Here is another shot of the interior of the basilica.


In the sacristy is this huge painting on wood showing the martyrdom of the Maccabees.


In the basilica is also this painting of St. Peter and the miracle of Simon Magus the sorcerer. According to the Acts of Peter, Simon Magus tried to convince the people he was a god by levitating into the air. St. Peter prayed, and angels cast Magus down, where he died.


Here is the exterior of the basilica, looking very much like the baths that it used to be.


After leaving the basilica we stepped out into Piazza Republica, offering this slice of life in Rome.


Next was a stop at Castroni, a market of sorts that sells all kinds of specialty foods, coffes, liquors, and candies. We got coffee beans for dad and then moved on.


We stopped for lunch near the church of San Vitale. The church was built in 400, and has had interestingly enough, St. John Fisher as its Cardinal Priest.


One of the most striking features of this church was the magnificently carved wooden doors. The detail was incredible.


Inside the church are frescoes depicting the martyrdom of various Christians, including this image of St. Vitale being buried alive.
Next we wrapped around towards the Vittorio Emmanuele monument, coming out of this little alley to view Trajan's column.
An interesting shop we stopped at was this neon sign shop. We were really interested in how they were made, and actually knew a lot of what was going on, since we had seen a TV program on how they are made. The fellow was very nice and let us watch him work for a bit, then we moved on.
We stopped for some fruit in this piazza and....watched a genuine Italian waterfight. Someone splashed someone with water from the fountain, some others got into it and before you knew it they were all soaked.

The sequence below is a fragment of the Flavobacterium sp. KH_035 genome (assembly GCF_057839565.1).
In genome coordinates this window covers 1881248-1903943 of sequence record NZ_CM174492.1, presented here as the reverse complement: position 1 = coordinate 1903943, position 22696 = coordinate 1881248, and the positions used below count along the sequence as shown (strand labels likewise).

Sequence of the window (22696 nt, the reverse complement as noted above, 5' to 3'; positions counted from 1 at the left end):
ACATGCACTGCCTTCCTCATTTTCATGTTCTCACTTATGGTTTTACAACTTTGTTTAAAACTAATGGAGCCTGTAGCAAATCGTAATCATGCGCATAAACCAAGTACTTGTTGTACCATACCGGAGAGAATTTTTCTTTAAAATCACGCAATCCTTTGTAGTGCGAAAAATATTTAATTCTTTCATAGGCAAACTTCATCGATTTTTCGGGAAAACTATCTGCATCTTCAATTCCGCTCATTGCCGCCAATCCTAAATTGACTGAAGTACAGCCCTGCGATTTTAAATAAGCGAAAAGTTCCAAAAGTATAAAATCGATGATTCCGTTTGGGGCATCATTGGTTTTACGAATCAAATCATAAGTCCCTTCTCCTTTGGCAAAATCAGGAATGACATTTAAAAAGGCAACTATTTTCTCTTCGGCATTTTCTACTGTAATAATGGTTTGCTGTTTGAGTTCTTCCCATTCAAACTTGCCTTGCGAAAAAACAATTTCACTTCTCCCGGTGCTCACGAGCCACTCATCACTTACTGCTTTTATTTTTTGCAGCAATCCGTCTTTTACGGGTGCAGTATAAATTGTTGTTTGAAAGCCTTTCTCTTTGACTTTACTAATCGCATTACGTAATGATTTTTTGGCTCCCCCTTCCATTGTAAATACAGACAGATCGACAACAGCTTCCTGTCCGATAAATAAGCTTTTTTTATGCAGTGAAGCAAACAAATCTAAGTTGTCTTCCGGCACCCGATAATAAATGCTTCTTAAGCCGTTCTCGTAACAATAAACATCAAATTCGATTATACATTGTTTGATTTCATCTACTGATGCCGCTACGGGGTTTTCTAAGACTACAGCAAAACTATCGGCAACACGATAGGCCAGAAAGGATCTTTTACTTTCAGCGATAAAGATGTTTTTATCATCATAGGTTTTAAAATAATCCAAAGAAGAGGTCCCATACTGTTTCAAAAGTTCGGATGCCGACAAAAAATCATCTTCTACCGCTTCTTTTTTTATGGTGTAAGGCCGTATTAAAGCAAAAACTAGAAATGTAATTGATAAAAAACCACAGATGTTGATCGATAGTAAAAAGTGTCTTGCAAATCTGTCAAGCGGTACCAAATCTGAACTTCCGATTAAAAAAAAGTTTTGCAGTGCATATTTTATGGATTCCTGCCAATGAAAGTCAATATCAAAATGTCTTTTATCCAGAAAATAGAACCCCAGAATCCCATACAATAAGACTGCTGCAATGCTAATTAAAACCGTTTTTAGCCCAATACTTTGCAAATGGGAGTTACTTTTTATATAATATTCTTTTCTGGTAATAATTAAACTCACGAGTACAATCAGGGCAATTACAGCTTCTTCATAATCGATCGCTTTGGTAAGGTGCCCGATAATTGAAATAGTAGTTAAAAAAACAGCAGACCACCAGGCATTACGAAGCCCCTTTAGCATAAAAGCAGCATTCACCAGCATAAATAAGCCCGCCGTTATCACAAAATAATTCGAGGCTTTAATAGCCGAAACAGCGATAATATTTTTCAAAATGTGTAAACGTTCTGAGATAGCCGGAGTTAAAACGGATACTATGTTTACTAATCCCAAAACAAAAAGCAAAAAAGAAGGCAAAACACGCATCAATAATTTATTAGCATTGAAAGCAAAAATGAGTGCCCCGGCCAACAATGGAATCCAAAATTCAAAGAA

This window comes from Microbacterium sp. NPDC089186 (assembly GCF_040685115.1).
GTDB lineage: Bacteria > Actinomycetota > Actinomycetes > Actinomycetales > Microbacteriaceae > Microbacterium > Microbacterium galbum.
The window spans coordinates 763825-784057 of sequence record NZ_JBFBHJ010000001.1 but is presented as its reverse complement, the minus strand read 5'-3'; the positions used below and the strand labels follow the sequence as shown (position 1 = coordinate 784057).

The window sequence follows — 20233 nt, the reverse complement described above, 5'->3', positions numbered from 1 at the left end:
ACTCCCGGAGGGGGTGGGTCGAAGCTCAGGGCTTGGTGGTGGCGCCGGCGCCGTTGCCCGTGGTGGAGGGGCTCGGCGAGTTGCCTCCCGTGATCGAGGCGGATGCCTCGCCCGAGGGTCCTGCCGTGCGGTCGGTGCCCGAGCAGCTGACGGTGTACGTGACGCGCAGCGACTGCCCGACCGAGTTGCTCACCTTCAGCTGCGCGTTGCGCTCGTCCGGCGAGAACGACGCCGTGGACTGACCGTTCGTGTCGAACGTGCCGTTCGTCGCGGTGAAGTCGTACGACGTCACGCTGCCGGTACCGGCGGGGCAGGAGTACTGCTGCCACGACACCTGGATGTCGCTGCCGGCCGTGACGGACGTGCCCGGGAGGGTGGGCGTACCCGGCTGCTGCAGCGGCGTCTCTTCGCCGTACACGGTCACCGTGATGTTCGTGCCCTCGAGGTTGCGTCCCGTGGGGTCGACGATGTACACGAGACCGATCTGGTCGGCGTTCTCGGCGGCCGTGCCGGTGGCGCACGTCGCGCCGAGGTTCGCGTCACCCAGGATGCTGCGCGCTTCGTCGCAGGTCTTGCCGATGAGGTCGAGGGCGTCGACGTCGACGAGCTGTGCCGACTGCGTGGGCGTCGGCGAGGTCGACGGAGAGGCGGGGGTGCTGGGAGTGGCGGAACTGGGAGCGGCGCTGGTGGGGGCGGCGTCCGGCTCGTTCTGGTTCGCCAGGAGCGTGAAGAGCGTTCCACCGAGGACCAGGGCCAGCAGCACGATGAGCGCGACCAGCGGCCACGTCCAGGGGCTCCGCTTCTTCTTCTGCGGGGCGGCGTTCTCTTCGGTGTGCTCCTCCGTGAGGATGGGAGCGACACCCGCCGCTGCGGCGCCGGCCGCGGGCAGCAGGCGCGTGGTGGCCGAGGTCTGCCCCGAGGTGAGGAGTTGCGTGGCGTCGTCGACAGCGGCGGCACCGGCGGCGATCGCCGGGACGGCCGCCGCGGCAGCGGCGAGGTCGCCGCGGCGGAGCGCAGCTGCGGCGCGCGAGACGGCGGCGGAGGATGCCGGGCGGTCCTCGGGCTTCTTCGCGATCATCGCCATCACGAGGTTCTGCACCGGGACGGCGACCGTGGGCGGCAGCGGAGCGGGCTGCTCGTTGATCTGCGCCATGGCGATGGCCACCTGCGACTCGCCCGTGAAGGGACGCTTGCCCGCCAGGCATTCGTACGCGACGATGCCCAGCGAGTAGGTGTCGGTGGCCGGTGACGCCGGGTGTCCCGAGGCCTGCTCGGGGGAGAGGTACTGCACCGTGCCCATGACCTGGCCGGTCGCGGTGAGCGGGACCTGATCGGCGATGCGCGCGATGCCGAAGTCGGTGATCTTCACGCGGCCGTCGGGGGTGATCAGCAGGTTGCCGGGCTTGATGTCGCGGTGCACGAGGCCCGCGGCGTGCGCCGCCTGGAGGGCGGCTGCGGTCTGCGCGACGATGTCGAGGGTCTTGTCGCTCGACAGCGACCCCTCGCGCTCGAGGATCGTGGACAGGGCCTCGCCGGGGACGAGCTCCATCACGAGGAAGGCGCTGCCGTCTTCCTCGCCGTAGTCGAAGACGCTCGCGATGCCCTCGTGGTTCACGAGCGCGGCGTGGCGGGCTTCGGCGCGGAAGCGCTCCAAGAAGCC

Eventually several kids got tossed into the fountain including this girl.


Next we went to the church of St. Peter in Chains. Here is a shot of the interior. The church was built in the 5th century and has undergone several restorations.

Inside are the chains that bound St. Peter in the Mammertine Prison.

Here is a shot of the high altar. Nearby in the church is the tomb of Red Hugh O'Neill, first Earl of Tyrone.
The church also houses Michelangelo's Moses, the tomb of Julius II.

Lastly, there was this huge painting of the angel awakening St. Peter for his escape from prison.

3 comments:

DelGrosso said...

It is just amazing the sites you share with us Anthony. We cannot thank you enough for giving us a glimpse of all that lay before you.

Marcia Klingensmith said...

This is a fascinating blog. It's great to see so much history! Were those real skulls on the wall? I wonder why they did that.
Keep up wthe good work!

Aggie said...

the skull decorating was something else ... weird. St. Peter in Chains organ is huge, do you think they will let Theodore play it when he's there.